This condition also leads to menstrual abnormalities, infertility, hematometra (the accumulation of blood in the uterus), and, if the menstrual blood flows back into the fallopian tubes and ovaries, endometriosis.

Conditions We Treat With Neuragenex Neurofunctional Pain Management

Endometriosis Pain Treatment

Endometriosis is a condition that can cause severe and chronic pelvic pain, heavy menstrual bleeding, and other uncomfortable symptoms. Pain caused by endometriosis can be debilitating and may prevent you from living a full, active life. Fortunately, we offer...

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Risk Factors For Painful Menstrual Periods

Painful menstrual periods can affect any person who menstruates at any point in their reproductive age. However, as outlined by a 2021 study, certain factors may increase your risk of suffering from this condition, including the following:

  • Being under 20 years of age: Primary dysmenorrhea tends to decrease in intensity over time, and it disappears with menopause. If you suffer from this condition, painful symptoms associated with your period will begin to appear within a few months or years of your menarche and improve significantly after the age of 40, even if you have never given birth to a child.
  • Family history of painful periods: According to a 2014 study, having a family history of dysmenorrhea significantly increases the risk of developing this condition.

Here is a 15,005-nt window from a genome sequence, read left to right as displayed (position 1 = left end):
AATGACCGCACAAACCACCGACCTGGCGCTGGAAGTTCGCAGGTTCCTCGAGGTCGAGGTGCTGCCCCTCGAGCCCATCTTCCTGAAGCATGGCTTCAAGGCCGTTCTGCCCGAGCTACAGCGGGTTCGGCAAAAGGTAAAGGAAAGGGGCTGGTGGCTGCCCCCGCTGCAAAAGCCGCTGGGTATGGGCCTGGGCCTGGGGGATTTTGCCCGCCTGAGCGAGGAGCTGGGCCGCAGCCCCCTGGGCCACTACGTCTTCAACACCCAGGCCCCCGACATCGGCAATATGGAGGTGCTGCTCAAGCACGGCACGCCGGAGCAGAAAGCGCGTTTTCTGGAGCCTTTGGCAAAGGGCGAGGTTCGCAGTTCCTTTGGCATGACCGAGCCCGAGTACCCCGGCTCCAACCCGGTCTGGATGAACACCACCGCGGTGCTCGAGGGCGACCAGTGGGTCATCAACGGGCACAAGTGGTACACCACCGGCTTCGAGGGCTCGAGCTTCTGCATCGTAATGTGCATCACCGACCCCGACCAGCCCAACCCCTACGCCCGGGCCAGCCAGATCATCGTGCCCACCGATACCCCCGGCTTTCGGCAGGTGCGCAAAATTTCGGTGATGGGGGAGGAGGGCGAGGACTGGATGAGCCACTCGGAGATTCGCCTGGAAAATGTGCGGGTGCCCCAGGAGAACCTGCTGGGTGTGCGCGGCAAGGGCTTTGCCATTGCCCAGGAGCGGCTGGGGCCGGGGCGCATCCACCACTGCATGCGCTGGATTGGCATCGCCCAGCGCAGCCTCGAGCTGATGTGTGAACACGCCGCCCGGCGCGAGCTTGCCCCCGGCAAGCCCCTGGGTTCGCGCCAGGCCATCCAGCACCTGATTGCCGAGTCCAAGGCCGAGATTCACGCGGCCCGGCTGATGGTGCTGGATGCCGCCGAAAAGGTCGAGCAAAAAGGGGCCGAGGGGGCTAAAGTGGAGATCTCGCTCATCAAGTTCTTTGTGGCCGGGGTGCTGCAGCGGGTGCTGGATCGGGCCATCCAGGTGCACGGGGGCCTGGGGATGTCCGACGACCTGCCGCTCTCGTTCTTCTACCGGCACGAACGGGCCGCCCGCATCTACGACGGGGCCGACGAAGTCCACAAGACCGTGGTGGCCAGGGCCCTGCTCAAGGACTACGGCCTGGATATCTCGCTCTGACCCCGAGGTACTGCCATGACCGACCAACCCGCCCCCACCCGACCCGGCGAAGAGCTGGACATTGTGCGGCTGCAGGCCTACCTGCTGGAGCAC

• Smoking: Smoking narrows the blood vessels, inhibits the supply of oxygen and nutrients to the reproductive organs, and increases inflammation. Additionally, smoking can influence hormonal activity, have toxic effects on the ovaries, and increase the risk of experiencing severe cramps that last two days or longer.
  • Heavy bleeding with periods: If you have menorrhagia (heavy or prolonged menstrual bleeding), you are more likely to suffer from painful cramps because of the excessive cramping and prostaglandin secretion involved with menstruation. This condition may be caused by a range of conditions, including hormonal imbalances, dysfunction of the ovaries, and adenomyosis.
  • Irregular periods: Irregular periods can put you at greater risk of suffering from dysmenorrhea. Periods that are both irregular and painful may be a symptom of another underlying condition, including endometriosis, polycystic ovarian syndrome (PCOS), or fibroids.